Regardless the ballots are now out to the workers of the huge 45,000 member bargaining unit at Kaiser Hospitals on the question of whether or not to decertify the existing bargaining unit, SEIU, or to certify NUHW.  Starting May 1st the ballots are due and the counting will begin, perhaps to put an end to all of this or maybe to simply open another chapter in his horrible mess.  This is a re-run election.  SEIU won the first round by a large margin, but the election was overturned by the NLRB based on findings of unfair labor practices in the way that Kaiser favored SEIU before the vote.

Stomach or no, I finally manned up and spent some time looking at how the campaign was going to see if there were reasons to handicap the election differently than I have done in the past.  Over recent years were I to have been asked, and believe me I was not asked, I would have advised NUHW to find a stronger path for its organizing future and let this Kaiser thing go, even knowing that if lightning might strike, it would be a whole different world for them.  I just saw the odds as too long and the strengths of SEIU’s incumbency as the bargaining agent, resources, and commitment to the fight as too strong to be overcome.   Regardless, I thought I should look to see if I should revise my prediction or reassess the odds and the outcome.

The folks at NUHW are no fools that’s for sure.  They did their best to even the odds and hooked up with the California Nurses’ Association part of the national nurses’ union affiliated with the AFL-CIO.  The union severed its no-raiding agreement with SEIU which could rekindle organizing wars in hospitals around the country.  Nurses pay big time union dues, so this tie-up gave NUHW a partner with deep pockets assuring that they wouldn’t get blown out of the water during the election.   Reading the reports of folks a little closer to the ground like NUHW supporter, former CWA representative, and labor journalist (and Social Policy contributing editor) Steve Early, these resources have allowed them to try and match the SEIU ground campaign of several years ago so that currently they have 125 organizers, mass mailings, and a contracted canvass crew to help with voter turnout.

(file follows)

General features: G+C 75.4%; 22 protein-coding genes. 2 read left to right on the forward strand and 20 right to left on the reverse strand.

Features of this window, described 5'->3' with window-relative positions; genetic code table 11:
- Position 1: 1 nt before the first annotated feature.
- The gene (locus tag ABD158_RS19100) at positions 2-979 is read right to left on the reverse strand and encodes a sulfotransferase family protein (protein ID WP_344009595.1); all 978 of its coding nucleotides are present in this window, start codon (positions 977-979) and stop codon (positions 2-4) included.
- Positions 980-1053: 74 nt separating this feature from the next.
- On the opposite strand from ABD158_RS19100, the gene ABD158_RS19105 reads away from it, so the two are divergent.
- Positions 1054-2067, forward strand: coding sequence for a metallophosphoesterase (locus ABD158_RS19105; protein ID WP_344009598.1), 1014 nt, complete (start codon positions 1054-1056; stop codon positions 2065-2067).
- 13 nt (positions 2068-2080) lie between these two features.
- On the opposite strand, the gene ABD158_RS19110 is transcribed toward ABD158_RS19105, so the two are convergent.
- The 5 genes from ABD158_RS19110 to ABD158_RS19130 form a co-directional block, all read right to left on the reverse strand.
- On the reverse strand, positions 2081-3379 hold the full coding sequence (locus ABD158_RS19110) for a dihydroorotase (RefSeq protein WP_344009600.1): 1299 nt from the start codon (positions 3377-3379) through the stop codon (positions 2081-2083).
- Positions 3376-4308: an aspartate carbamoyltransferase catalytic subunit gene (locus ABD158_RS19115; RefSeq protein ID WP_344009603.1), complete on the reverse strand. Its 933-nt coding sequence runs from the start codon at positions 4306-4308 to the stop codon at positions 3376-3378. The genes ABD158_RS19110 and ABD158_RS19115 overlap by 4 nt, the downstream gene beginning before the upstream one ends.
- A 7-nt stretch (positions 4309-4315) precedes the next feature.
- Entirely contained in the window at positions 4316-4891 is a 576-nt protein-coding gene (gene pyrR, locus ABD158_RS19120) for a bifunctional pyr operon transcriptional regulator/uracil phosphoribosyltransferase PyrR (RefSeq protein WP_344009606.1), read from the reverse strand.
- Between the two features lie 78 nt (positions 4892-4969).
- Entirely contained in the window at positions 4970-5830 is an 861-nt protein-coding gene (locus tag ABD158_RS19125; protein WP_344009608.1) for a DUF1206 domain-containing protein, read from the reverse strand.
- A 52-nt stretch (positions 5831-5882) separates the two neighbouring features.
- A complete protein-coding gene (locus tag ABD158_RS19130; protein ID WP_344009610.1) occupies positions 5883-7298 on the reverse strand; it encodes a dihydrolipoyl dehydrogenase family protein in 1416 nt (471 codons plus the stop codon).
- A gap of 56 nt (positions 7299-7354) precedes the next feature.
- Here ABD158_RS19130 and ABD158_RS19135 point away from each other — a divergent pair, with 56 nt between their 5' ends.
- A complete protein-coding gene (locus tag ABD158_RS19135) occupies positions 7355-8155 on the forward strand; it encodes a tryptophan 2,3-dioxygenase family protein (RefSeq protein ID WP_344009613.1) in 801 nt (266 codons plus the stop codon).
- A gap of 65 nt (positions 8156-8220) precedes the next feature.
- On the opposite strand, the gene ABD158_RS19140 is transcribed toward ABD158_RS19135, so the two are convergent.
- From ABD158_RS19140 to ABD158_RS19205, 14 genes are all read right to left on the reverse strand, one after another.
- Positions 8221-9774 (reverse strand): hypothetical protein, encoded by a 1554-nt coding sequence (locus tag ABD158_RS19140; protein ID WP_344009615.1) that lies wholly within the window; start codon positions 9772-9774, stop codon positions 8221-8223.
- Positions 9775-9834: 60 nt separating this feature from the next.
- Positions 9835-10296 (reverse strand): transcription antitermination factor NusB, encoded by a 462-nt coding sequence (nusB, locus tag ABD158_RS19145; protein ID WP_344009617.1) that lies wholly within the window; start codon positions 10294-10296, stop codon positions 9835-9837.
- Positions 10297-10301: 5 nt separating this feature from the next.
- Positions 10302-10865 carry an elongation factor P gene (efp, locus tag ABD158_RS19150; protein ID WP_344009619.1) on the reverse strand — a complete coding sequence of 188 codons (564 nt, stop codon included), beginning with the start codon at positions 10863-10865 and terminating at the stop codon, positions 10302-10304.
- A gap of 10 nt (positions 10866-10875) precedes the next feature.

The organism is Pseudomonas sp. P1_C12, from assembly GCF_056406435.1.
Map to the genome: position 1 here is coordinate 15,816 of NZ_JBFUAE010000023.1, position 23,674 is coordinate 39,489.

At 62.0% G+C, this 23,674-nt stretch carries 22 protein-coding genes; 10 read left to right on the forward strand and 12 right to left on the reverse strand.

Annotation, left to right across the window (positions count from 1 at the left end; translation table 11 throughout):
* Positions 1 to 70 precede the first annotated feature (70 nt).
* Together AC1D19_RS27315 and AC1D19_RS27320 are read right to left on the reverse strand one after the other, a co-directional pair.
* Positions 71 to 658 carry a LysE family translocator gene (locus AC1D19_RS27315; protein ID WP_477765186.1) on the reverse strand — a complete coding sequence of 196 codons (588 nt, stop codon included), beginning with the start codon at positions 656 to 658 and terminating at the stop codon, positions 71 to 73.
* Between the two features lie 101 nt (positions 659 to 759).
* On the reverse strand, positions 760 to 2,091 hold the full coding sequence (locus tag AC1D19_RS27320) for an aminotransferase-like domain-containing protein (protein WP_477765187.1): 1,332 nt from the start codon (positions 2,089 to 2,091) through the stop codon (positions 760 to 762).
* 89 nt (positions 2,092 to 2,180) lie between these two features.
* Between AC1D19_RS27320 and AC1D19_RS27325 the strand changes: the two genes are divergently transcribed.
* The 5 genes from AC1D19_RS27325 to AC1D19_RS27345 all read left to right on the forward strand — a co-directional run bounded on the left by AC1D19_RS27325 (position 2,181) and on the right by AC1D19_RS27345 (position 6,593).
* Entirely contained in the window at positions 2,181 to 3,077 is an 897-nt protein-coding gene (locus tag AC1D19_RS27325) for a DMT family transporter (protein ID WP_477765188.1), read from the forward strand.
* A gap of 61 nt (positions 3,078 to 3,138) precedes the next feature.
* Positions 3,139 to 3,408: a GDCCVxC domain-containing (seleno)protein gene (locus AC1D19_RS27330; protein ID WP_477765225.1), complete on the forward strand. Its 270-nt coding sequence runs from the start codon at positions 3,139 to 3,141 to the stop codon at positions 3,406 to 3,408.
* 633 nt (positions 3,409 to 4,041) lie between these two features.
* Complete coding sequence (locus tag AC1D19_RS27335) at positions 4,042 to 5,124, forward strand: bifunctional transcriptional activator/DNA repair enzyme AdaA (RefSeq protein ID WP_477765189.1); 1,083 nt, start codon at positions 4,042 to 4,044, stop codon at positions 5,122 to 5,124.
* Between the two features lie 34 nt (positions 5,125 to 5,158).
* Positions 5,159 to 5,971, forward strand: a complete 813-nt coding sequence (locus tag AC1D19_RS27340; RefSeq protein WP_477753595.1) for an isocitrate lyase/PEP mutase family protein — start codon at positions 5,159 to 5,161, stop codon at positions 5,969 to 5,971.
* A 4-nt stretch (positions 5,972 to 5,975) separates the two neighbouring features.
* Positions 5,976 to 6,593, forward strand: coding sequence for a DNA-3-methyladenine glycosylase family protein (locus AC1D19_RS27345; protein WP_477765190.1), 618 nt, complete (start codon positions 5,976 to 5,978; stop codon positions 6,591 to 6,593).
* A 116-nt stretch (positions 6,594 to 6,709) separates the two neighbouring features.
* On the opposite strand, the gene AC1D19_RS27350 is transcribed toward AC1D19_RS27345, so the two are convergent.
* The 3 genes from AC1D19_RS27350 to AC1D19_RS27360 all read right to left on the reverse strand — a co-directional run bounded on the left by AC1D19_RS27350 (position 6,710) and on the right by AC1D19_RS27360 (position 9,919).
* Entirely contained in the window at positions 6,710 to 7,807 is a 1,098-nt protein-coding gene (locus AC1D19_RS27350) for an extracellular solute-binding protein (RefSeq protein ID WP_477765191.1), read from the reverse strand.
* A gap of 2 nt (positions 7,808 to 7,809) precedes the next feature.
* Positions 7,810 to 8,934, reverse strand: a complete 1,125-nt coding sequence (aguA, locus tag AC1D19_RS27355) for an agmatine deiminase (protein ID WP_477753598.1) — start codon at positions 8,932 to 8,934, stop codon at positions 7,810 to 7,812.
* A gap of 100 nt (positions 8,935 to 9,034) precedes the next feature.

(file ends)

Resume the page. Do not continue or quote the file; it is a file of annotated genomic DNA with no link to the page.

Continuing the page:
Nonetheless, reading the back-and-forth on the websites, it all looked “same ol’ same ol’” and that’s not enough to change the final outcome.  SEIU is making a big deal of the failure of NUHW units to get a contract with Kaiser and using the classic argument to workers that the “devil you know is better than the devil you don’t know.”  SEIU isn’t silent either on the lost court appeal of the NUHW officers on the multi-million dollar claim against them for diverting members’ dues in order to finance their schism and split.  SEIU is calling CNA and its leadership strike happy.   Theirs is a conservative, hold-the-line incumbent’s campaign.  NUHW is also still fighting the last war and arguing that SEIU is too close to management and that the labor/management partnership, now 16 years old, is hurting the workers.   On either side there didn’t seem like any real breakthrough, new issues.    If this is all there is, my guess is that it’s not enough.  My bet would still be that for NUHW to win there would need to be something more.   Something bigger.  Something much better.

Hospital workers facing the brave new world of the Affordable Care Act and the depressing recent world of the worst economy since the Great Depression are not going to be wide eyed radicals looking for a new future.  The status quo for better or worse might not look great, but will look good enough, returning SEIU as the bargaining agent with perhaps a smaller plurality than they had last time.

There can no longer be any winners in California, and at this point I would bet money that the workers are all sighing and saying under their breath, “a pox on both of their houses.”  

I could be way wrong from thousands of miles away, but as an organizer, I would be surprised if the 2nd verse of this song was any different than the first.

SEIU-NUHW Decert Audio Blog